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Friday, January 30, 2009

We’ve offered one approach to state budget decision-making in our Progress Index report - identifying a long-term vision for the state and then using high-quality research to determine how to get there. But of course there are other approaches.

Richard Davis’ thoughtful column from Wednesday’s News-Tribune and The Herald presents two alternatives - "Priorities of Government" and the "Washington Monument Strategy" - and argues for the first.

He extols the "Priorities of Government" approach. This is a process developed by the Locke Administration in order to help them solve the last big budget crisis. A key aspect of this process is that it starts the budget-making process with the limitation that nothing can be changed about revenue. Davis argues for this approach and the Governor agrees. Her budget release states:
"In constructing the budget for 2009–11, Governor Gregoire began with one basic premise: Now is not the time to raise taxes on our residents and businesses."
As a "basic premise," this places a false limitation on our priority-setting process. A more productive budgeting process during these tough times would allow revenue increases and tax exemptions to be considered alongside spending cuts so that we can decide on our priorities from among a full range of options.

Unfortunately, the Legislature is bound from considering the full range of options because of a series of limitations put on them by ballot initiatives. In order for the Legislature to raise revenue, they are, practically speaking, required to put it on the ballot.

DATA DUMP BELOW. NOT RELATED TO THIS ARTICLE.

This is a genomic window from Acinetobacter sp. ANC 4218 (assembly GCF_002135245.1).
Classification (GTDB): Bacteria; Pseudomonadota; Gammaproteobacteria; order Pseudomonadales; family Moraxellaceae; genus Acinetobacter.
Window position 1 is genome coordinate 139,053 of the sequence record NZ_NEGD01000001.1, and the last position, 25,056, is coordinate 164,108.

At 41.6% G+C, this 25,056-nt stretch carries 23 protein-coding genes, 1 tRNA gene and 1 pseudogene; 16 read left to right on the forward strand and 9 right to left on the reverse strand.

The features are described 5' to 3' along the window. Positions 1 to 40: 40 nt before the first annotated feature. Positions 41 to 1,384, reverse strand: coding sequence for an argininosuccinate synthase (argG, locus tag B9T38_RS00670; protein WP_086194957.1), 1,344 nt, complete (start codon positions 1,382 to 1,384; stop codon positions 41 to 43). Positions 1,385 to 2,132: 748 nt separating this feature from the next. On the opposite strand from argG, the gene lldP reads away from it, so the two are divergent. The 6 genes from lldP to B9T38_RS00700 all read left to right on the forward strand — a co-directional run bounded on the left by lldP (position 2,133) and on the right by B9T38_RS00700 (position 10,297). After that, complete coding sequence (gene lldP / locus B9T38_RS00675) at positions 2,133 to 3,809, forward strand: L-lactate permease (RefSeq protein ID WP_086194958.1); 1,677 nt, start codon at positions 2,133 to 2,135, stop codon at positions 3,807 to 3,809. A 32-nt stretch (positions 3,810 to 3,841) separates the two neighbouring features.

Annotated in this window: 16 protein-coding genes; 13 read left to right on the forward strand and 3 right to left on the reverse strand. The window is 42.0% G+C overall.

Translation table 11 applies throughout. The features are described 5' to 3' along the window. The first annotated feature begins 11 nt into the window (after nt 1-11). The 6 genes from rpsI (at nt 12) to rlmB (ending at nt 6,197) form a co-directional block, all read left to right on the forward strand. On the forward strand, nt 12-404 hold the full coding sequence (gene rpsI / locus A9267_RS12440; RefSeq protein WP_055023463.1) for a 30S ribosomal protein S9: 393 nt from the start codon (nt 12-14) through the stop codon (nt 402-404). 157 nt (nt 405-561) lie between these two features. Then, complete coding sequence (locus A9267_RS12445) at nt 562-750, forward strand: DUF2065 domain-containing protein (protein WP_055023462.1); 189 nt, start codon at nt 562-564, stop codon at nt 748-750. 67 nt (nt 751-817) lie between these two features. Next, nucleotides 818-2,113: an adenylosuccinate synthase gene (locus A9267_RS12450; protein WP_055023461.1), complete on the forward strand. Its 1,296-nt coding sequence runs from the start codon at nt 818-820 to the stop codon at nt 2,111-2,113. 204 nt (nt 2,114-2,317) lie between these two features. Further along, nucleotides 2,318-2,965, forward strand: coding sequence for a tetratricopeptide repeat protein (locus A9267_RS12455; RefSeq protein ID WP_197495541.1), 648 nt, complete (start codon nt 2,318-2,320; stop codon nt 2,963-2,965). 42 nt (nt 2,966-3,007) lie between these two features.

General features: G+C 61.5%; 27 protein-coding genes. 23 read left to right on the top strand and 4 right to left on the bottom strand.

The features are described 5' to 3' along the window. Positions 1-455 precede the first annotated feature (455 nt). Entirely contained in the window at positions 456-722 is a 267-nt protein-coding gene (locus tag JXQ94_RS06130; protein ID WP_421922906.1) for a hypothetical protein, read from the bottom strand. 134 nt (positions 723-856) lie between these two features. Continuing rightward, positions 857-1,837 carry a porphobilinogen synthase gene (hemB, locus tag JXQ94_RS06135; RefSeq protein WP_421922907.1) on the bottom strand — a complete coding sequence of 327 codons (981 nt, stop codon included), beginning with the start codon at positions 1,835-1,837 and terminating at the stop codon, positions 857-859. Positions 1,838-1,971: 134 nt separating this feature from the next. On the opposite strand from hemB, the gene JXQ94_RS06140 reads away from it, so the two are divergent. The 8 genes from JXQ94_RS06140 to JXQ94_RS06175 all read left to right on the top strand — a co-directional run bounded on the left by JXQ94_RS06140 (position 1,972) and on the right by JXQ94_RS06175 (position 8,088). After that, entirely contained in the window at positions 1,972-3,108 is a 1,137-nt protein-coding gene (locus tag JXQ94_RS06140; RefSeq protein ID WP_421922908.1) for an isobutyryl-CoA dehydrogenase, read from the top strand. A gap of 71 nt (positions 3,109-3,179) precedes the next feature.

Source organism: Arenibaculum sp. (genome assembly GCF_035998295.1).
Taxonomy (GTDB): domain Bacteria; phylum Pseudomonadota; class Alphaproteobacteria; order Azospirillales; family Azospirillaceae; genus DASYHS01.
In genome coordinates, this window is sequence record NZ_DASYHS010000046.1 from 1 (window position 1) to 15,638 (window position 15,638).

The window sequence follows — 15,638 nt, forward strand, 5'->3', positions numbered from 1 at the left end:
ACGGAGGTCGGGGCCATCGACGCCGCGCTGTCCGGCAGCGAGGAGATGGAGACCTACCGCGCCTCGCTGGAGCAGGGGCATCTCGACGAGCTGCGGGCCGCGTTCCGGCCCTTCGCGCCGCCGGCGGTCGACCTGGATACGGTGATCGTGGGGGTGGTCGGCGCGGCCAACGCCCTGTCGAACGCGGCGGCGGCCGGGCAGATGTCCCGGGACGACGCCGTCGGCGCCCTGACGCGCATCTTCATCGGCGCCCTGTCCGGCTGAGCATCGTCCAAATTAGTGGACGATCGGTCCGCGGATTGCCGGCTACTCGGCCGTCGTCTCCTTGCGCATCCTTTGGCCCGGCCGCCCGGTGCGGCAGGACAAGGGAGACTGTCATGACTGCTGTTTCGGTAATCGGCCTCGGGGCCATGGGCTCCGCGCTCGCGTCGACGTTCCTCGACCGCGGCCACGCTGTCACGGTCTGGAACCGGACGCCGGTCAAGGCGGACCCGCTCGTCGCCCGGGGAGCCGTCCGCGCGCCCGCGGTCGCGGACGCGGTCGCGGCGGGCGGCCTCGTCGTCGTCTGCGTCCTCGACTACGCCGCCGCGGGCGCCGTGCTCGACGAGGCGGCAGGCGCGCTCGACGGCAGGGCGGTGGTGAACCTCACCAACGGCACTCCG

I agree with Davis; budgeting on the ballot is not ideal. I share his dislike of what he calls the "Washington Monument Strategy," (referring to the National Park Service using the threat of closing the monument to stave off budget cuts). It’s the budget equivalent of "If you don’t buy this magazine, we’ll kill this dog." It’s not a strategy that moves us toward a long-term vision.

But while Davis makes a well-reasoned argument against the Washington Monument Strategy in terms of spending, he makes a blanket statement about business taxes: "Any increase in the cost of doing business delays the recovery and places jobs and investment at risk." Hmmm. "If you raise this tax, we’ll shoot this recovery?"

The fact is that a budget that cuts billions of dollars from public investment does pose threats to the progress we have been making as a state on education, health, community vitality, and economic security. And while tax increases are not ideal, economic theory and experience shows that they are less harmful than deep cuts in state spending.

It’s time for a reasoned public discussion about the state budget that allows all options to be on the table.

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